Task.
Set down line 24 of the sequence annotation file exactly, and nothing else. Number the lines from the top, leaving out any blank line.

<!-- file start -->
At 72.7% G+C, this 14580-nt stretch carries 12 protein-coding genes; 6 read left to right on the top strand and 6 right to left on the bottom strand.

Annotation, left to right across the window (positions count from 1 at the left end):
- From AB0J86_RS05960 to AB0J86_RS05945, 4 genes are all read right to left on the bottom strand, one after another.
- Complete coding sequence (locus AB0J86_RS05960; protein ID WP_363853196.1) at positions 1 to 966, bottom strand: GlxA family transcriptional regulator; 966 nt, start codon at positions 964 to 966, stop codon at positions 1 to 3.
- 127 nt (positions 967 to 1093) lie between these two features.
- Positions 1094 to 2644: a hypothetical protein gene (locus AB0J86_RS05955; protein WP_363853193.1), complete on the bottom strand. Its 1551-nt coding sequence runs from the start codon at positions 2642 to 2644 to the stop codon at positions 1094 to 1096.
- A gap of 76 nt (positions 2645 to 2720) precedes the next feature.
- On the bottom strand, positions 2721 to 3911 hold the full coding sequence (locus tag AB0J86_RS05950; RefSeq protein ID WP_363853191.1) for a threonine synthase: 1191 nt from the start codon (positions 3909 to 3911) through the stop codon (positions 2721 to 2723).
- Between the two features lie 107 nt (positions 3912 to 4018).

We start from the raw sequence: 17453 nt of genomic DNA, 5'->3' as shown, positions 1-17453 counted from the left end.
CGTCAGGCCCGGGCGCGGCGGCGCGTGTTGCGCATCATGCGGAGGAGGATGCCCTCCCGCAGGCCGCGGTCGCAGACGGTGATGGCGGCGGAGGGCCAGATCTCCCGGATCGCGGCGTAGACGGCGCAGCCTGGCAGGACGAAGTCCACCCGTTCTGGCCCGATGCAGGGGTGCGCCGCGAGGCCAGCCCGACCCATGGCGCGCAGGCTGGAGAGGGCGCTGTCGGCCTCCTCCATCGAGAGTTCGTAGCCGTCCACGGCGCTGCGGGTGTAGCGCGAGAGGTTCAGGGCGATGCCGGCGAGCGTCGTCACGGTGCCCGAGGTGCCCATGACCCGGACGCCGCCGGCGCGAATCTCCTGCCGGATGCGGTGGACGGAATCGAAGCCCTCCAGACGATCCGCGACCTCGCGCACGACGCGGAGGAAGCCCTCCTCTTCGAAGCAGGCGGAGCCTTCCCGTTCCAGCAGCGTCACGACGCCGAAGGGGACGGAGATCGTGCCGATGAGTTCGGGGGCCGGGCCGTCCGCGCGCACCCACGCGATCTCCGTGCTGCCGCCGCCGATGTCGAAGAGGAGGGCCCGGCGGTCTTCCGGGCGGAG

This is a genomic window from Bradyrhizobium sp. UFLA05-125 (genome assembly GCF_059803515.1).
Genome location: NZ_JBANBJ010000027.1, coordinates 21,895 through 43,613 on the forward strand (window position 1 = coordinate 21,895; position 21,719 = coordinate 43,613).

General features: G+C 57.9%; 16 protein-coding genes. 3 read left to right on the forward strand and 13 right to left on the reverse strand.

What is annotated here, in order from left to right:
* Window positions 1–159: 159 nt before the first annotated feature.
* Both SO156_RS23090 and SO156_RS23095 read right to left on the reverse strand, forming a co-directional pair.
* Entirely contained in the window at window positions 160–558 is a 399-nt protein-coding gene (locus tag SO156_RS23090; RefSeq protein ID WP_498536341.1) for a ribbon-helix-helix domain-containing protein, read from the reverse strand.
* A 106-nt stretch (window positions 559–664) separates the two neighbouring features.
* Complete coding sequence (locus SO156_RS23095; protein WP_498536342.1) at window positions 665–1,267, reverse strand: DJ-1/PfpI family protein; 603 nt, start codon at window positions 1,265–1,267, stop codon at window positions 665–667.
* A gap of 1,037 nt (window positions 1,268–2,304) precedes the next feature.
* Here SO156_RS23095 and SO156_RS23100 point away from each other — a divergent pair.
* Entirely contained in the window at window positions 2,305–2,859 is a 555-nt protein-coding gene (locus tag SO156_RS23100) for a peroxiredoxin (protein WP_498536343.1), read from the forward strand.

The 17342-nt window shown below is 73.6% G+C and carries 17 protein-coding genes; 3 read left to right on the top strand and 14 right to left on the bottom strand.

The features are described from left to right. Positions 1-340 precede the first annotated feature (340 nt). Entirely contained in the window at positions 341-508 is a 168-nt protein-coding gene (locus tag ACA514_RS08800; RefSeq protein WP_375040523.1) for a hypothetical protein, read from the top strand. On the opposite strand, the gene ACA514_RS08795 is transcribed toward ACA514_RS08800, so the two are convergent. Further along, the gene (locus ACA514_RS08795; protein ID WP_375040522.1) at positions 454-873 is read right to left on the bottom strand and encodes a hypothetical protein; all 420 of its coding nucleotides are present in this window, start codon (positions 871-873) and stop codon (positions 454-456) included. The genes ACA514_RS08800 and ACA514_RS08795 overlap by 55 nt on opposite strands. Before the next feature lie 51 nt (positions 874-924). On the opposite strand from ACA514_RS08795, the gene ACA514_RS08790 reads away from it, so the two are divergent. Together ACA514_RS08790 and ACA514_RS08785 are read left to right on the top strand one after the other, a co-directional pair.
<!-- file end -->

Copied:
The 17342-nt window shown below is 73.6% G+C and carries 17 protein-coding genes; 3 read left to right on the top strand and 14 right to left on the bottom strand.